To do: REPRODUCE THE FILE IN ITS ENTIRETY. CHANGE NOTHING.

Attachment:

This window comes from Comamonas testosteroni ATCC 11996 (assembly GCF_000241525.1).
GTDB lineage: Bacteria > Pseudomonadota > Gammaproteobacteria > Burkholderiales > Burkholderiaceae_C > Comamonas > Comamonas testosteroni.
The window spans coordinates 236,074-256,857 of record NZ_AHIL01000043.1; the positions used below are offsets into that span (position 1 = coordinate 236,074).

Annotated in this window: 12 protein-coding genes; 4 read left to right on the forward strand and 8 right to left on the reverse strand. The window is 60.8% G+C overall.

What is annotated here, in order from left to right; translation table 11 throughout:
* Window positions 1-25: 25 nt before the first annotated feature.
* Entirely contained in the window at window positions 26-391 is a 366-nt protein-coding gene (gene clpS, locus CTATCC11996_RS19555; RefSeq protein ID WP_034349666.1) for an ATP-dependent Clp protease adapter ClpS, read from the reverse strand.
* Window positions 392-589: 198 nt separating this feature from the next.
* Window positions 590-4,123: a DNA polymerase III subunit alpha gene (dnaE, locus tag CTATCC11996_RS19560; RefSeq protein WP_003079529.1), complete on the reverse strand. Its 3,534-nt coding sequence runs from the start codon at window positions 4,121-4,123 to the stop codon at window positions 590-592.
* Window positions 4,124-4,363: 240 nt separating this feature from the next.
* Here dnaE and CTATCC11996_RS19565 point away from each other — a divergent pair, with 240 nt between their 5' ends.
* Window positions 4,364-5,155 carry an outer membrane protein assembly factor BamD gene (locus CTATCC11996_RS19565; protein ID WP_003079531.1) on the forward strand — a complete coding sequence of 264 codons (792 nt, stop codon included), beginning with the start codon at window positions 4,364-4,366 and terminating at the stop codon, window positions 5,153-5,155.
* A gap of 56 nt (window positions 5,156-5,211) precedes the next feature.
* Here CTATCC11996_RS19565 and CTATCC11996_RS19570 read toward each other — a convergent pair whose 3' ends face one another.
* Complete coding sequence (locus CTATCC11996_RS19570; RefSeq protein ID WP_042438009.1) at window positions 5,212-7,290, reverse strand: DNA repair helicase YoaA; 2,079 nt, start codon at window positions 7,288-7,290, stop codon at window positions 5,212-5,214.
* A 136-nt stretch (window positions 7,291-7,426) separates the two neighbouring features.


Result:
This window comes from Comamonas testosteroni ATCC 11996 (assembly GCF_000241525.1).
GTDB lineage: Bacteria > Pseudomonadota > Gammaproteobacteria > Burkholderiales > Burkholderiaceae_C > Comamonas > Comamonas testosteroni.
The window spans coordinates 236,074-256,857 of record NZ_AHIL01000043.1; the positions used below are offsets into that span (position 1 = coordinate 236,074).

Annotated in this window: 12 protein-coding genes; 4 read left to right on the forward strand and 8 right to left on the reverse strand. The window is 60.8% G+C overall.

What is annotated here, in order from left to right; translation table 11 throughout:
* Window positions 1-25: 25 nt before the first annotated feature.
* Entirely contained in the window at window positions 26-391 is a 366-nt protein-coding gene (gene clpS, locus CTATCC11996_RS19555; RefSeq protein ID WP_034349666.1) for an ATP-dependent Clp protease adapter ClpS, read from the reverse strand.
* Window positions 392-589: 198 nt separating this feature from the next.
* Window positions 590-4,123: a DNA polymerase III subunit alpha gene (dnaE, locus tag CTATCC11996_RS19560; RefSeq protein WP_003079529.1), complete on the reverse strand. Its 3,534-nt coding sequence runs from the start codon at window positions 4,121-4,123 to the stop codon at window positions 590-592.
* Window positions 4,124-4,363: 240 nt separating this feature from the next.
* Here dnaE and CTATCC11996_RS19565 point away from each other — a divergent pair, with 240 nt between their 5' ends.
* Window positions 4,364-5,155 carry an outer membrane protein assembly factor BamD gene (locus CTATCC11996_RS19565; protein ID WP_003079531.1) on the forward strand — a complete coding sequence of 264 codons (792 nt, stop codon included), beginning with the start codon at window positions 4,364-4,366 and terminating at the stop codon, window positions 5,153-5,155.
* A gap of 56 nt (window positions 5,156-5,211) precedes the next feature.
* Here CTATCC11996_RS19565 and CTATCC11996_RS19570 read toward each other — a convergent pair whose 3' ends face one another.
* Complete coding sequence (locus CTATCC11996_RS19570; RefSeq protein ID WP_042438009.1) at window positions 5,212-7,290, reverse strand: DNA repair helicase YoaA; 2,079 nt, start codon at window positions 7,288-7,290, stop codon at window positions 5,212-5,214.
* A 136-nt stretch (window positions 7,291-7,426) separates the two neighbouring features.